BEVERLY HILLS - Helen Hunt may be incredibly nervous on the inside, but she projected an unexpected regal confidence during our short interview for her work in "The Sessions" last week. Obviously, playing a real life character is always daunting.  Playing a real life person who was a sexual surrogate to a disabled poet hoping to have his first sexual experience in his late 30's is something else.

As Cheryl Cohen-Greene, Hunt arguably has her best role since her Oscar-winning turn in James L. Brooks "As Good As It Gets." Cheryl takes her work with Mark O'Brien (John Hawkes) seriously, but she can't stop him from developing a romantic crush on her as her sympathy for his polio stricken condition clouds her judgement.  While Ben Lewin's surprisingly entertaining screenplay, um, turned her on to the project, she found her performance by meeting the real Cheryl.

"She talks a little louder than me.  She's a little more focused than me. She's a little more adventurous and enthusiastic about everything from your orgasm to her granddaughter's day at school to the movie to the sandwich," Hunt says.  "I mean, I thought 'If I'm gonna play a sex worker, I've never seen that sex worker. I've never seen a true sense of adventure brought to sexuality on film.' That as an actress got me excited."

I asked Hunt how Cheryl became a surrogate and her detailed response make it clear the details of Cheryl's  life really informed her performance.

"She says she was born a very sexual person. That she didn't get any support for that. Her parents were Catholic and her parents shamed her for having sex so she wasn't in the right place. So, where do you go in the 80's?  You go to Berkley," Hunt says. "And suddenly she found a community of people. There is a thing called the San Francisco Sex Institute [Editor's note: It's actually called Institute for Advanced Study of Human Sexuality] which still exists. You can call them and say, 'I have to talk to my daughter about birth control, any ideas?'  Or, 'I'm afraid I had a partner who was ill. How do I find out..?' Or, 'I've never had an orgasm. What do I do?' So, this place - and you put Masters and Johnson before them, created an atmosphere where sex could be celebrated and talked about. You weren't as especially so many young people feel, you're supposed to be psychic and know how to do it and it's supposed to go a certain way and you are supposed to look a certain way and I got to play this woman who throws all that aside and says, 'What's left if were are just two human beings who say what we want and say what we don't want and have a sense of adventure about exploring sex.' I mean, I'd never heard of that and I really wanted to play it."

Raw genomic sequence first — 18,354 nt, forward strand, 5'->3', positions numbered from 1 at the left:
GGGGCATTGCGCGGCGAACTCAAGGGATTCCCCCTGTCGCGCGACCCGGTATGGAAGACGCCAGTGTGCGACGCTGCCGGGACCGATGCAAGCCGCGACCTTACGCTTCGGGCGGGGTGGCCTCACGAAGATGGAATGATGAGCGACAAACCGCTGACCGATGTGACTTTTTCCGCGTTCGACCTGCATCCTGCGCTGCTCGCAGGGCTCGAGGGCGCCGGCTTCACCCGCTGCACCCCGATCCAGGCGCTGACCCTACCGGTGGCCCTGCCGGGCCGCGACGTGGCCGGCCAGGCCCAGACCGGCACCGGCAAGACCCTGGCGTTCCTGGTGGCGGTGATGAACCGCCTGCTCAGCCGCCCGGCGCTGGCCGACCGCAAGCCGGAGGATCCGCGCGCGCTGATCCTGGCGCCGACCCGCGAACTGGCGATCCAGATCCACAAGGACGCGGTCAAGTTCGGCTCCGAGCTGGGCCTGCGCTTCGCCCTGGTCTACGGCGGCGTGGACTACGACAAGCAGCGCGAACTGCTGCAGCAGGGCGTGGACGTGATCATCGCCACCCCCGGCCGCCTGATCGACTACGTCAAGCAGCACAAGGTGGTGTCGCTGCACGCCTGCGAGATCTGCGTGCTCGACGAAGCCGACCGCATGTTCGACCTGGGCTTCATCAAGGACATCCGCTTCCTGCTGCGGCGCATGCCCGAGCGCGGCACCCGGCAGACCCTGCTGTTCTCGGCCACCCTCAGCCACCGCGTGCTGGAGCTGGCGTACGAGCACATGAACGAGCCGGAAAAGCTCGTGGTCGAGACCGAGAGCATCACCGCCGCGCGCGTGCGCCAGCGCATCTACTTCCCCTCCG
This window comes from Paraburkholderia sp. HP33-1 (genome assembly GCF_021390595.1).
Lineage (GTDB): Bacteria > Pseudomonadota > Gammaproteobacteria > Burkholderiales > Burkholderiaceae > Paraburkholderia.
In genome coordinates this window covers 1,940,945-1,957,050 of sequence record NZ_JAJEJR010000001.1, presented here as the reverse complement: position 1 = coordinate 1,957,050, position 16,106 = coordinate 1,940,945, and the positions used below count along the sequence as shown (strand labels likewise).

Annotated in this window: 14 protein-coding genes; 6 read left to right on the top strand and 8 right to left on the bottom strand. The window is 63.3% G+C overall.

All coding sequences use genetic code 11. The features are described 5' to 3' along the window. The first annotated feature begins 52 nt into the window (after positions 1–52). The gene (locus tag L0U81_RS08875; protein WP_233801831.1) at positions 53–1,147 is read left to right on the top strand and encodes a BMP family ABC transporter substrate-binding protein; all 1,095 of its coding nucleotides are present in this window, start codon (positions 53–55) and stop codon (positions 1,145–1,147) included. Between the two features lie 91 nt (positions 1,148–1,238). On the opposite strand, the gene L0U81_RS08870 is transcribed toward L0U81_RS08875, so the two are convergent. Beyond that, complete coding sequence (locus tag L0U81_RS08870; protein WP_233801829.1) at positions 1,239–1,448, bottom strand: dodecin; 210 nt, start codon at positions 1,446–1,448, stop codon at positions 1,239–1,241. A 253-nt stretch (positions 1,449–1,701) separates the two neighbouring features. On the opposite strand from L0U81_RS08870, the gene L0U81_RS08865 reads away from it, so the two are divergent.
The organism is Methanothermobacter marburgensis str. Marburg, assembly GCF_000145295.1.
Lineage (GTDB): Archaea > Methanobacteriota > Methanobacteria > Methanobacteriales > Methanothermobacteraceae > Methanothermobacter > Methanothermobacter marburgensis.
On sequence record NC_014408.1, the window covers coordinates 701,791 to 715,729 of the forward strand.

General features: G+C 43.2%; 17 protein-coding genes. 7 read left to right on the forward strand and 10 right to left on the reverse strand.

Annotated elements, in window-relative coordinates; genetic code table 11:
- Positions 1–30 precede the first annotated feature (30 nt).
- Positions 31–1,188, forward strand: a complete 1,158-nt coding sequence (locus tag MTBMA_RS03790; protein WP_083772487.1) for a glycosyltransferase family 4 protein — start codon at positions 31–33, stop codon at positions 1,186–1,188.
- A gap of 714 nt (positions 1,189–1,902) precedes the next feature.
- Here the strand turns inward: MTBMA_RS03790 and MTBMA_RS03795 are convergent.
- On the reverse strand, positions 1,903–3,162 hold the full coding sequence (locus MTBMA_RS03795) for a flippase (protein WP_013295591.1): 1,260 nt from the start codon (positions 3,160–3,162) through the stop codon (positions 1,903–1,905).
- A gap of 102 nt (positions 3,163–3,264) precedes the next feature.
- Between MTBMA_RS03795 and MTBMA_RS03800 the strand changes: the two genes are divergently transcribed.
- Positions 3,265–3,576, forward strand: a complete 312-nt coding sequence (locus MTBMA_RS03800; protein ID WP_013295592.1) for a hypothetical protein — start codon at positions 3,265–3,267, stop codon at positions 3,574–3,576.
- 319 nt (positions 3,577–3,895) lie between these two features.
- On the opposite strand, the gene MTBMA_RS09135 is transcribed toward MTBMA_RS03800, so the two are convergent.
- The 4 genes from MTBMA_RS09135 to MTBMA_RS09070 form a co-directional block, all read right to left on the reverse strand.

Hawkes has gotten most of the awards season attention for his transformative work in "The Sessions," but Hunt's charismatic and relaxed turn (easily the least mannered of her career) should not be ignored.  It's sort of unclear why Hunt hasn't worked that often since her 2000 hit comedy with Mel Gibson, "What Women Want," but waiting for a project to come a long like "The Sessions" made it worth the wait.

Hunt reveals, "I've made a lot of movies I'm proud of, but if I wanted to leave one behind this might be it. Especially for young people to get a glimpse of sex that isn't all filled with shame, hurtful jokes and the wrong ideas and actually promotes this thing that I get to say which is 'I want you to tell me what you want. I don't want you to tolerate anything.'  I just can't believe someone made a movie with those lines in it."

"The Sessions" opens in New York and Los Angeles on Friday.